There are no knobs or switches to clutter up the dash, instead, haptic touch controls are integrated into the composite wood-grain trim. Likewise on the centre console where drive mode controls are located along with a rocker switch on the side that slides the power console fore and aft. There are no switches for seat heating or ventilation – annoyingly, you’ve got to scroll through the display screen to control them. The mouse-like gear selector on the centre console feels a little flimsy and insubstantial.
Driving Experience and Performance
Wind tunnel massage of the car’s exterior, suspension calibration, sound insulation, and acoustic glass help prevent wind and road noise from entering the cabin, and as a result, the Ariya is serene and quiet. Our test vehicle was a U.S. “Empower” trim unavailable in Canada, a front-wheel drive model with the same luxury and convenience features as our Canadian top-spec Premier and Platinum models, but with less power and torque.
Equipped with the larger battery, our tester produced 238 hp and 221 lb-ft of torque, which is slightly better than the 214 hp and 221 lb-ft put out by the standard battery vehicles. Acceleration and power are more than sufficient for a daily driver. As Nissan said from the outset, the focus was never on performance but on the comfort and wellbeing of its occupants. It’s a very relaxing drive. With 50/50 weight balance, a low centre of gravity, and next to no body roll, the Ariya feels competent and grounded, if not exactly fun. The power delivery of our single-motor FWD Ariya has been engineered to arrive in a linear progression much like a traditional gasoline-driven vehicle, rather than the explosive wallop typical of many electric cars. Dual motor “e-4orce” all-wheel drive models arriving later will put out a maximum of 389 hp and 442 lb-ft, for drivers who want just a little more performance.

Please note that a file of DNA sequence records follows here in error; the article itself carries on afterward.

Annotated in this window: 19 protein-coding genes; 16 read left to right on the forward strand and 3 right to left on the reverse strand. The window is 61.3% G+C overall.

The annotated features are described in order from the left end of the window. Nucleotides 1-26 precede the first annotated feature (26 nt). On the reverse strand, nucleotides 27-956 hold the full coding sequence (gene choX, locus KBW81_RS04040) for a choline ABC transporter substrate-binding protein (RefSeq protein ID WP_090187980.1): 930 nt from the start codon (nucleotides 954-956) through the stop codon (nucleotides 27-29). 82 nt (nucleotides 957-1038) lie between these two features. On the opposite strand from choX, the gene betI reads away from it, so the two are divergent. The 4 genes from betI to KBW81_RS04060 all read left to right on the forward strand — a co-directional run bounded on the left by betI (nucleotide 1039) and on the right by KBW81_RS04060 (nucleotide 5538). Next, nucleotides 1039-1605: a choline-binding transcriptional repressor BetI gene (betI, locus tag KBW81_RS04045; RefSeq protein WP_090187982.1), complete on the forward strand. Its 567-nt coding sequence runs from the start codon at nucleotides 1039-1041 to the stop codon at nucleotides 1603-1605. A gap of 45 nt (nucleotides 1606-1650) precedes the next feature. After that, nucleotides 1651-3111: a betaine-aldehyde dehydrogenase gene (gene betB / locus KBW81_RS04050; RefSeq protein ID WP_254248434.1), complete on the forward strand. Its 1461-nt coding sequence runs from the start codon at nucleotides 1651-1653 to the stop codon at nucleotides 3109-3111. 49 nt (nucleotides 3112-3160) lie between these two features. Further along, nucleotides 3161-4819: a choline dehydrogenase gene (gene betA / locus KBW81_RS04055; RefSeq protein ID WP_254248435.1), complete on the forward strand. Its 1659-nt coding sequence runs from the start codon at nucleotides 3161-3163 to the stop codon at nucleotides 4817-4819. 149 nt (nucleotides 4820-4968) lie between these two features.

The “E-Pedal” button on the centre console controls brake regeneration, but it’s either on or off, and doesn’t offer selectable increments. What’s worse is that unlike the Leaf, the Ariya doesn’t have true one-pedal driving. With E-Pedal employed, the car will slow down when the accelerator pedal is lifted, but doesn’t come to a full stop, which seems like a missed opportunity to increase the Ariya’s overall sense of relaxation by reducing the driver’s input to a single pedal.
American vehicles feature ProPilot Assist version 2.0, which boasts hands-free cruising over mapped highways much like General Motors’ Super Cruise. Nissan has about 200,000 pre-mapped miles in its system, but unfortunately, they’re all in the U.S. Canadians will have to make do with ProPilot 1.0, which does feature an adaptive cruise control system capable of navigating bends and keeping you within your lane, but you’ll be warned to put your hands back on the wheel after five seconds, so this isn’t a hands-free system.
We didn’t have an opportunity to charge the vehicles, but according to Nissan, the Ariya will charge from zero to full in between 10.5 to 14 hours using a Level 2 charger, and using a DC fast charger from zero to 80 per cent in 35 minutes for the smaller battery, and 40 minutes for the extended range. Both batteries can handle charges up to 130 kWh, which puts them behind competitors from Kia and Hyundai.
We started the day with 415 km of range, and after some 250 km of driving, finished with 183 km.
The Nissan Ariya will arrive as a 2023 model offering six trims, beginning with the front-wheel drive, standard battery Engage trim at $52,998. The dual-motor, all-wheel drive Evolve with the standard battery is $60, 598. The range-topping all-wheel drive Premier models with extended range are $69,998.
The Nissan Ariya is a most agreeable place to be. It had no pretensions of sportiness, but offers instead a serene, comfortable cabin that wouldn’t be out of place in the premium segment. Cargo space is mid-pack and charging times aren’t as good as some competitors, but overall, the Ariya’s positive attributes outweigh any drawbacks. It bodes well for Nissan’s EV future.